ANGEL: These people don't know anything about vampires. What they are, how they live, how they dress – (Lie to Me)


    As half-human, half-demon creatures, vampires are a representation of our desire and disgust at ‘mixing’ two separate states, their human faces able to turn into a predatory monster at will. Through magic, the natural process of decay has been put on pause – vampire bodies are bizarrely antiseptic even as they revel in viscera that disgusts us.

    SPIKE: Fancy it, pet?
    DRUSILLA: Ahhh. It's beautiful. Mm.
    SPIKE: Nothing but the best for my girl –
    Angelus walks up to the table and sets down a human heart, fresh and bloody.
    ANGELUS: Happy Valentine's Day, Dru.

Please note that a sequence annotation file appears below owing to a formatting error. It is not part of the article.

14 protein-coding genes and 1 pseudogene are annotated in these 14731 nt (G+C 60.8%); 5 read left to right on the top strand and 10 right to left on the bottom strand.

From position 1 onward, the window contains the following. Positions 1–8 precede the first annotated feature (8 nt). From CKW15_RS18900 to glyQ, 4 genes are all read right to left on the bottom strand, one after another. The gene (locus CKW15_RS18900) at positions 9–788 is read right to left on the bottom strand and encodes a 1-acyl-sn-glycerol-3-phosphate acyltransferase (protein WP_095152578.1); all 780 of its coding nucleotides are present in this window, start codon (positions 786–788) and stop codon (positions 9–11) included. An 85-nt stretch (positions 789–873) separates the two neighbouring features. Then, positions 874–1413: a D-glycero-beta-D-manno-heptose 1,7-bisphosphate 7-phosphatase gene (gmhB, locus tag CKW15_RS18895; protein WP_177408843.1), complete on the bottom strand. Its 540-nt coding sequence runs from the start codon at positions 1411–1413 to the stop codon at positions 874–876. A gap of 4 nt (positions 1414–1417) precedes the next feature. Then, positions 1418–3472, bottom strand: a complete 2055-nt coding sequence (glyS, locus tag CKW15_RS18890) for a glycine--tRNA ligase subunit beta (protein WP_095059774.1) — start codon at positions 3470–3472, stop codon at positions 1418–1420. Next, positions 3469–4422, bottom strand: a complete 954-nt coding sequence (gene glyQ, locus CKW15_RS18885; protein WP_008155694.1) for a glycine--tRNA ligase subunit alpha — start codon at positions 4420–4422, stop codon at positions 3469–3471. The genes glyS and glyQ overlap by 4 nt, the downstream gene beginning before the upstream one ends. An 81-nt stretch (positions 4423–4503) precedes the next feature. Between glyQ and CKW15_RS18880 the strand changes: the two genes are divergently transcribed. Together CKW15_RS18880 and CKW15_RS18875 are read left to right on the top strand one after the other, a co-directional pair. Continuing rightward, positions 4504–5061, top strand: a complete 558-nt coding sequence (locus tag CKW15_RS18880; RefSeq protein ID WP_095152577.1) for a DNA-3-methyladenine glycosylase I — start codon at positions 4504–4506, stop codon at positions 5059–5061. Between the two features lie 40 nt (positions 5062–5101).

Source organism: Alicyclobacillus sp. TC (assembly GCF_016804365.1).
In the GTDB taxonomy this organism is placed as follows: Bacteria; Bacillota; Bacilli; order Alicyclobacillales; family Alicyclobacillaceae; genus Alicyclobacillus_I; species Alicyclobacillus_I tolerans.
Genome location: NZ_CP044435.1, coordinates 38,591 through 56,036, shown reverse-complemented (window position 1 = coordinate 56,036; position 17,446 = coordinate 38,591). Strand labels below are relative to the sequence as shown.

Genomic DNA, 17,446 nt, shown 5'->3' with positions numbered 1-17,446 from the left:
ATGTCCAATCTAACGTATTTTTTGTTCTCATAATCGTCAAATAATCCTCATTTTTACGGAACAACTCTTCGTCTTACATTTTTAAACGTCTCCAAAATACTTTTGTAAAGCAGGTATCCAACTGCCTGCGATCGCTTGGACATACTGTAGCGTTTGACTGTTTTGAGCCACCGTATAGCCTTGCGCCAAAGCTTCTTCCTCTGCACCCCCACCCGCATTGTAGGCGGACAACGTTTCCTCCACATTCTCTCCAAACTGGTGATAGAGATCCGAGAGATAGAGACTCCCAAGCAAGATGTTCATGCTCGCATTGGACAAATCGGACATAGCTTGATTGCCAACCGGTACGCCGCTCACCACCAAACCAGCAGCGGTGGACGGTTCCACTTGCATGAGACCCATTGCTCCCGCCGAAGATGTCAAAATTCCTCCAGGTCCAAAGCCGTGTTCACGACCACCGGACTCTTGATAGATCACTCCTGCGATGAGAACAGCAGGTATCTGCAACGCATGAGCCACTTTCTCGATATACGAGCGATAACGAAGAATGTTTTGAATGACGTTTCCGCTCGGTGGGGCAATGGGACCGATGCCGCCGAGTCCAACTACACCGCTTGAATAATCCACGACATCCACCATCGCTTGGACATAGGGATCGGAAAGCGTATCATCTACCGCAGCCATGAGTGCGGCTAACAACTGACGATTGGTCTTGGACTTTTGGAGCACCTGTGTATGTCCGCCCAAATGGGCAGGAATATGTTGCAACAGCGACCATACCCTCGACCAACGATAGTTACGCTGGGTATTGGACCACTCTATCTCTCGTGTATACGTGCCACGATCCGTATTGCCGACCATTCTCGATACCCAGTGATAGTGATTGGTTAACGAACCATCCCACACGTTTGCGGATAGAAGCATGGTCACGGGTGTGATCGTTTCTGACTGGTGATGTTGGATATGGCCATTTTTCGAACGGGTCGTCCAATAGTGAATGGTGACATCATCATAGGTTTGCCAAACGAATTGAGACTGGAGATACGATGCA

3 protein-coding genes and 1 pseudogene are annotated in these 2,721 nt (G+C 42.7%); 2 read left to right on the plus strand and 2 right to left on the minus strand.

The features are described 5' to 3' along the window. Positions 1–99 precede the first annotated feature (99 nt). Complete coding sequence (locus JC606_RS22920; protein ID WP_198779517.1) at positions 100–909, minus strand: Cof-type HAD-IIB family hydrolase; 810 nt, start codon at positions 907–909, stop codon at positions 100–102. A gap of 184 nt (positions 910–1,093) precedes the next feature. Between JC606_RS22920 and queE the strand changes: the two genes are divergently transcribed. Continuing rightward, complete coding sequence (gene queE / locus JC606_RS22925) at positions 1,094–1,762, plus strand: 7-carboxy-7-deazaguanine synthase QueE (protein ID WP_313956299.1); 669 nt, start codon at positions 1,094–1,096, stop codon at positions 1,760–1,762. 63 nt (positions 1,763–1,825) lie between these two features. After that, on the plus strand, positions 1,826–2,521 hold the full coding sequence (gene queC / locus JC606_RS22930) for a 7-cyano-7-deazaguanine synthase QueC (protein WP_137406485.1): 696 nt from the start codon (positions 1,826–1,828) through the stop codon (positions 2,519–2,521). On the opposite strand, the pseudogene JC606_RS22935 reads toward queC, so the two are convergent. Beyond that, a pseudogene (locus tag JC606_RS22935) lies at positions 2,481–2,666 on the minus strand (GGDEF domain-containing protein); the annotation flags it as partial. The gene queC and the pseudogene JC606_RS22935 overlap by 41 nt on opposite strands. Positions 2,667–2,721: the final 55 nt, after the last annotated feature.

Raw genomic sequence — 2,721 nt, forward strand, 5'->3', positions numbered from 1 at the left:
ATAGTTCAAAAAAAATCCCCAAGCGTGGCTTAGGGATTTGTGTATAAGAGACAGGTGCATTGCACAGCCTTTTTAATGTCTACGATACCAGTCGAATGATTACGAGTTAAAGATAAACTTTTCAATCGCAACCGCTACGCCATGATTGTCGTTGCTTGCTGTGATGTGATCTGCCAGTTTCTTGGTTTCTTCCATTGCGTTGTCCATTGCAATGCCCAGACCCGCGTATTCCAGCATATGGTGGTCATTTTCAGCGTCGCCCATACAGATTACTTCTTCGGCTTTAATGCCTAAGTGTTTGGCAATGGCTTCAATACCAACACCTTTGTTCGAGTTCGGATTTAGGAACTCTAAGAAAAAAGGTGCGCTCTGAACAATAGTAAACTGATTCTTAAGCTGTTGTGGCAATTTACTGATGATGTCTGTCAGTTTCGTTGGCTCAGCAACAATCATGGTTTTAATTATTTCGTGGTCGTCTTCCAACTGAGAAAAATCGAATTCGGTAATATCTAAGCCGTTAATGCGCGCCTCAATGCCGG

DRUSILLA: Oh, Angel! It's still warm.
    Spike closes his eyes and lets out a deep breath, then looks back up at Angelus.
    ANGELUS: I knew you'd like it. I found it in a quaint little shopgirl.
    Angelus sees the necklace.
    ANGELUS: Cute. Here.
    She pulls her hair back and away so he can close the clasp behind her neck.
    SPIKE: I'll get it.
    ANGELUS: Done. I know Dru gives you pity access, but you have to admit it's so much easier when I do things for her. (Bewitched, Bothered and Bewildered)


    The obvious differences in physical disgust between humans and vampires stem from vampires viewing the ingestion of humans as no more disgusting than humans view eating the corpse of an animal. What’s more interesting is what humans and vampires don’t evidently share – a horror and revulsion of the violation of the body. Both have biological substances that leak from the body – tears, sweat, saliva, blood and semen – but only humans seem to feel any sense of disgust. It’s a mystery as to whether vampires ever have to urinate or defecate if they feast on human food like Spike, but the thought doesn’t seem to cause any undue concern.